A Reading Life

The stuff of bad dreams

By Katherine A. Powers
Globe Correspondent / October 18, 2009

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“I saw only an intelligence that grew at a terrifying speed, malevolent and inhuman. If it now feels itself safe enough to toy with me before doing whatever it intends to do, so much the worse for me. So much the worse, perhaps, for us all.’’ The words are T.E.D. Klein’s from his terrifying story, “The Events at Poroth Farm,’’ but the sentiments are similar to countless other spooked-out narrators reaching out to us across some dark divide. Klein is one of the 86 writers represented in the Library of America’s two-volume collection, “American Fantastic Tales: Terror and the Uncanny,’’ volume one being “From Poe to the Pulps,’’ and volume two, “From the 1940s to Now ($35 each).

The set was edited by Peter Straub, who wrote separate introductions to the volumes, each one an excellent little roundup filled with astute observation about the class of fiction we have here. The first volume’s introduction goes far to explain the enjoyment I once took in reading such “rubbish’’ - to use the term once leveled at a book in my hand - and why, corrupted by finer stuff and prey to altered expectations, I turned away from it in later years. Straub notes that the stories collected here are tales first and foremost. These stories, these “tales,’’ do not, for the most part, pretend to be on a par with the stories of, say, Chekov or Joyce. They are scary, creepy, weird, nervous-making, or shocking: They are, in a word, sensational and deserving of their own scale of merit.

Of course it’s not quite that simple, for we could say that the short story itself sprang from tales of horror, specifically Edgar Allan Poe’s, here represented by “Berenice,’’ and Washington Irving’s, represented by “The Adventure of the German Student.’’ Furthermore, a number of later fiction writers show up here in contributions whose horror arises out of more exaggerated or refracted versions of their creators’ apprehension of reality. Herman Melville’s “The Tartarus of Maids,’’ Stephen Crane’s “The Black Dog,’’ F. Scott Fitzgerald’s “The Curious Case of Benjamin Button,’’ John Cheever’s “Torch Song,’’ and Tennessee Williams’s “The Mysteries of the Joy Rio’’ all open harrowing portals into their authors’ inner worlds.

Aside from idiosyncratic preoccupations, what is the impulse behind American horror writing? Straub says he agrees with the novelist and critic John Clute that the fiction of the sort found in these volumes “emerged as an expression of the universal sense of loss, grief, and terror produced by the gradual replacement of the Enlightenment’s orderly, rational, reassuring world view with the unstable and untrustworthy universe that came into being during the nineteenth and twentieth centuries.’’ I disagree, including with this pat characterization of the Enlightenment. As it happens, Straub takes quite another view a few pages later, one which I believe hits the mark: “Let us,’’ he says, “consider the Puritans.’’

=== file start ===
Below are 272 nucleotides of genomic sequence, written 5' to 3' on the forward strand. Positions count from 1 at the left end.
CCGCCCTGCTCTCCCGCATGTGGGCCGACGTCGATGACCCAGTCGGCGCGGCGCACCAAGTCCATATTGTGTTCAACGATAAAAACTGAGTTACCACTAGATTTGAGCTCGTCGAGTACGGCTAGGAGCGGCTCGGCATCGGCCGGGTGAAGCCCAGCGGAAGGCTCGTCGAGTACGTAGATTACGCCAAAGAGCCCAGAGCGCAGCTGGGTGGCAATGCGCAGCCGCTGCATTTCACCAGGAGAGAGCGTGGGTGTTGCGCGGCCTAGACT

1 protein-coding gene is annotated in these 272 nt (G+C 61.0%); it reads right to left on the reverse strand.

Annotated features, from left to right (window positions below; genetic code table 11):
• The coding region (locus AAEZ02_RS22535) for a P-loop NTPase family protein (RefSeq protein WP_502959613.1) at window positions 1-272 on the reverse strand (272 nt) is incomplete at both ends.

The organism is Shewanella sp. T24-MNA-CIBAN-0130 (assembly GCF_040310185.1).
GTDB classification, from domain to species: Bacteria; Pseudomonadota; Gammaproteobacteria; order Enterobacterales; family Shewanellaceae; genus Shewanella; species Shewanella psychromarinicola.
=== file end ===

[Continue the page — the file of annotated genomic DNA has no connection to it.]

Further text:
Yes, let’s. Not only did their Calvinist theology dwell on the existence of inalterable evil, but those “grim, suspicious people,’’ settled on the edge of the primeval forest, a “teeming darkness,’’ the realm of unredeemed nature out of which untold evil might spring. This impenetrable, primordial past with its shades of displaced peoples - or creatures - must surely seek revenge, especially as our usurping order becomes moribund. Those decayed New England towns of H.P. Lovecraft are just sitting ducks for ancient, eldritch mischief. Or, as the narrator of “The Thing on the Doorstep,’’ Lovecraft’s entry, says, “There are black zones of shadow close to our daily paths, and now and then some evil soul breaks a passage through.’’ I would also suggest that a further evolution of unease, productive of horror, stems from our growing dismay at the ruin we’ve made of the world. From these strands the essential thread of American horror is spun.

The volumes include biographical sketches for each writer, some approaching horror stories themselves. Madness, addiction, and suicide crop up; murder too: Poet and novelist, Conrad Aiken, for instance, found the bodies of his parents after his father had shot his wife and himself. Aiken’s tale, present in the first volume, “Mr. Arcularis,” is an excellent little nerve-wracker set on an ocean liner - or it would seem to be. Time and place do have a tendency to go off the rails in these stories. Stephen King’s “That Feeling, You Can Only Say What It Is in French” and Benjamin Percy’s “Dial Tone,” both in the second volume, are clever works of temporal and spatial origami whose narratives pleat and tuck dimensions to disconcerting effect.

Many of the stories play on anxiety about society falling apart: economic, social, and civic forces decaying into entropy; our world entered into a state of morbid deterioration. Straub’s own “A Short Guide to the City” (1990) is a brilliant, increasingly gruesome tour of what must be Milwaukee, but it is a Milwaukee whose modesty and civic pride has taken a ghoulish turn. And then there is George Saunders’s “Sea Oak,” a magnificent excursion into the surreal, which, for all its macabre exuberance, truly reflects the existence of increasing numbers of Americans. This is a life of desultory single-motherhood spent watching reality TV, eating junk food, and studying, in a manner of speaking, for a GED. Maybe the corpse of a relative showing up to crack the whip and deliquesce before one’s eyes isn’t typical, but it is salutary and, like so much in these volumes, wonderfully amusing.

Katherine A. Powers lives in Cambridge. She can be reached by e-mail at

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